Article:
• Alternative adhesives can sometimes reduce the pressing time of furniture by 50 per cent.
  • Good cooling is essential for machining processes. The use of cryogenic cooling (with nitrogen or CO2) can significantly increase tool productivity and tool life. More information is available here.
  • Additive manufacturing can replace several production steps. In some cases, metal parts can be replaced by plastic parts, which makes it possible to use cheap 3D printers. (see also Tip 32)

Do you want more information about alternative production techniques? The Interreg Machining 4.0 project offers support to machining companies looking for alternative production methods. 

Tip 54: Use video instructions and QR codes

Writing clearly understandable work instructions can take a lot of time. An alternative is to make short instructional videos. Creating and editing videos has become easy with the introduction of smartphones and all kinds of free video apps (see also Tip 50 on enhancing videos).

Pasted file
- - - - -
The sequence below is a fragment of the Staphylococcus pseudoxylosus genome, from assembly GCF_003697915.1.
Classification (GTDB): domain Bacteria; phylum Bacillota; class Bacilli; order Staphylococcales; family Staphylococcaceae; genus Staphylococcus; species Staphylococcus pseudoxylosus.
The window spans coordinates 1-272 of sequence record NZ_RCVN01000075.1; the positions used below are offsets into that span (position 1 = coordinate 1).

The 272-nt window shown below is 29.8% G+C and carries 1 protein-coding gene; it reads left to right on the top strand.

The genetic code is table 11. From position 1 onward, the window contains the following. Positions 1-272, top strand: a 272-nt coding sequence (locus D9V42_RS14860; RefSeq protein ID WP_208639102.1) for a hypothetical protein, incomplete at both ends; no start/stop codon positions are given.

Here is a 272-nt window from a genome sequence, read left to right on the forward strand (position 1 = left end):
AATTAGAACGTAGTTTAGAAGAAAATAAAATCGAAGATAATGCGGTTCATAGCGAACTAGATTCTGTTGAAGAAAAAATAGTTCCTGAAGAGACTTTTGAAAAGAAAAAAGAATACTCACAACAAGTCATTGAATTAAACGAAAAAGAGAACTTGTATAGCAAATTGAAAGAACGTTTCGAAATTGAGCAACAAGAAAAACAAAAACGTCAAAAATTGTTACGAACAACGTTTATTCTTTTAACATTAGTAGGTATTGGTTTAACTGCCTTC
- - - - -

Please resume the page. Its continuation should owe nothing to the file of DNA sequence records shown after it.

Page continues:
The user-friendliness of the video apps also allows less common processes to be well documented. For example, a welder can make a video of a special welding setup for later reference. Of course, you have to make sure that everyone can easily find the videos they have made. You can do this by making QR codes that you link to the instruction videos. An instructional video on how to create QR codes for your videos can be found here. You can easily save the instruction videos on a private channel on YouTube that is only accessible to your employees.


Do you have any tips to share? Let us know so that we can share them and become more productive together! The best tipster gets a nice gift! 

Click here for an overview of the other parts in the series.